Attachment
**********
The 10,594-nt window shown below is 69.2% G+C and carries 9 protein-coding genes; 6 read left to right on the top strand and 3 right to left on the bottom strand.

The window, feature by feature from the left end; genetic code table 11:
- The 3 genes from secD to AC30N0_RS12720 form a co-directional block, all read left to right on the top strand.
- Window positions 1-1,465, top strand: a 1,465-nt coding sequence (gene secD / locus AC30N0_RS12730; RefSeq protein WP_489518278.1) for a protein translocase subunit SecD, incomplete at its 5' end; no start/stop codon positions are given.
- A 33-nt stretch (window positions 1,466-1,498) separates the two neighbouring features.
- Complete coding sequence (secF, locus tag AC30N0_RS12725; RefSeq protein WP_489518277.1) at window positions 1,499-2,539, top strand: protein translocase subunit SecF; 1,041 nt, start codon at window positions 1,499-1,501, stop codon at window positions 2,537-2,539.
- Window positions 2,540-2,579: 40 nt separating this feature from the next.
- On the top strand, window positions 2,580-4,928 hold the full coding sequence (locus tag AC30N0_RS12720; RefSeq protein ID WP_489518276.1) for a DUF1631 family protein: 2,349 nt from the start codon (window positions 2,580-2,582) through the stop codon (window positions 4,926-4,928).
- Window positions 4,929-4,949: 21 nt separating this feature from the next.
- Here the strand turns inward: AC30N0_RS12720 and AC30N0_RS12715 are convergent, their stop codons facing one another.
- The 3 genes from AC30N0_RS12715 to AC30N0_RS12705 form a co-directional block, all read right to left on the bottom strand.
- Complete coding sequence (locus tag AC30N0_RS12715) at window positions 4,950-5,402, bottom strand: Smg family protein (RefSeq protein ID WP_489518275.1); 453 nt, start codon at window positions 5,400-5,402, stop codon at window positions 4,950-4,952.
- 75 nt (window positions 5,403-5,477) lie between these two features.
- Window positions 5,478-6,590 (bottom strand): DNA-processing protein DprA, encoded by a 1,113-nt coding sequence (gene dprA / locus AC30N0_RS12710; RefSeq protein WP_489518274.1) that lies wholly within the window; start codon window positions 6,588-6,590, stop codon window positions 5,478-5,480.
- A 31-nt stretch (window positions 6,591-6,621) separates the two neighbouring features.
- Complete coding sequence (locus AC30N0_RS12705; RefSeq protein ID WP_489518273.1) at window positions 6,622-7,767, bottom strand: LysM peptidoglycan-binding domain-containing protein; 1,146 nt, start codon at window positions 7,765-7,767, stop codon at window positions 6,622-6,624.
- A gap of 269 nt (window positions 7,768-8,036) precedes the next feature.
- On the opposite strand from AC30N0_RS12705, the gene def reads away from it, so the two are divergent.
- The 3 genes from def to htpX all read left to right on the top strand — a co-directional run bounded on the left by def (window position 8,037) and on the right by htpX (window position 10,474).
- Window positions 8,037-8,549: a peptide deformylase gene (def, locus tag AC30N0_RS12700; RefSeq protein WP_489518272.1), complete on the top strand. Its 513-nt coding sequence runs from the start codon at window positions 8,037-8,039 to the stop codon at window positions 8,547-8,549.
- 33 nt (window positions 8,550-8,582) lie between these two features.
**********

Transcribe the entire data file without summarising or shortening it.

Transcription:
The 10,594-nt window shown below is 69.2% G+C and carries 9 protein-coding genes; 6 read left to right on the top strand and 3 right to left on the bottom strand.

The window, feature by feature from the left end; genetic code table 11:
- The 3 genes from secD to AC30N0_RS12720 form a co-directional block, all read left to right on the top strand.
- Window positions 1-1,465, top strand: a 1,465-nt coding sequence (gene secD / locus AC30N0_RS12730; RefSeq protein WP_489518278.1) for a protein translocase subunit SecD, incomplete at its 5' end; no start/stop codon positions are given.
- A 33-nt stretch (window positions 1,466-1,498) separates the two neighbouring features.
- Complete coding sequence (secF, locus tag AC30N0_RS12725; RefSeq protein WP_489518277.1) at window positions 1,499-2,539, top strand: protein translocase subunit SecF; 1,041 nt, start codon at window positions 1,499-1,501, stop codon at window positions 2,537-2,539.
- Window positions 2,540-2,579: 40 nt separating this feature from the next.
- On the top strand, window positions 2,580-4,928 hold the full coding sequence (locus tag AC30N0_RS12720; RefSeq protein ID WP_489518276.1) for a DUF1631 family protein: 2,349 nt from the start codon (window positions 2,580-2,582) through the stop codon (window positions 4,926-4,928).
- Window positions 4,929-4,949: 21 nt separating this feature from the next.
- Here the strand turns inward: AC30N0_RS12720 and AC30N0_RS12715 are convergent, their stop codons facing one another.
- The 3 genes from AC30N0_RS12715 to AC30N0_RS12705 form a co-directional block, all read right to left on the bottom strand.
- Complete coding sequence (locus tag AC30N0_RS12715) at window positions 4,950-5,402, bottom strand: Smg family protein (RefSeq protein ID WP_489518275.1); 453 nt, start codon at window positions 5,400-5,402, stop codon at window positions 4,950-4,952.
- 75 nt (window positions 5,403-5,477) lie between these two features.
- Window positions 5,478-6,590 (bottom strand): DNA-processing protein DprA, encoded by a 1,113-nt coding sequence (gene dprA / locus AC30N0_RS12710; RefSeq protein WP_489518274.1) that lies wholly within the window; start codon window positions 6,588-6,590, stop codon window positions 5,478-5,480.
- A 31-nt stretch (window positions 6,591-6,621) separates the two neighbouring features.
- Complete coding sequence (locus AC30N0_RS12705; RefSeq protein ID WP_489518273.1) at window positions 6,622-7,767, bottom strand: LysM peptidoglycan-binding domain-containing protein; 1,146 nt, start codon at window positions 7,765-7,767, stop codon at window positions 6,622-6,624.
- A gap of 269 nt (window positions 7,768-8,036) precedes the next feature.
- On the opposite strand from AC30N0_RS12705, the gene def reads away from it, so the two are divergent.
- The 3 genes from def to htpX all read left to right on the top strand — a co-directional run bounded on the left by def (window position 8,037) and on the right by htpX (window position 10,474).
- Window positions 8,037-8,549: a peptide deformylase gene (def, locus tag AC30N0_RS12700; RefSeq protein WP_489518272.1), complete on the top strand. Its 513-nt coding sequence runs from the start codon at window positions 8,037-8,039 to the stop codon at window positions 8,547-8,549.
- 33 nt (window positions 8,550-8,582) lie between these two features.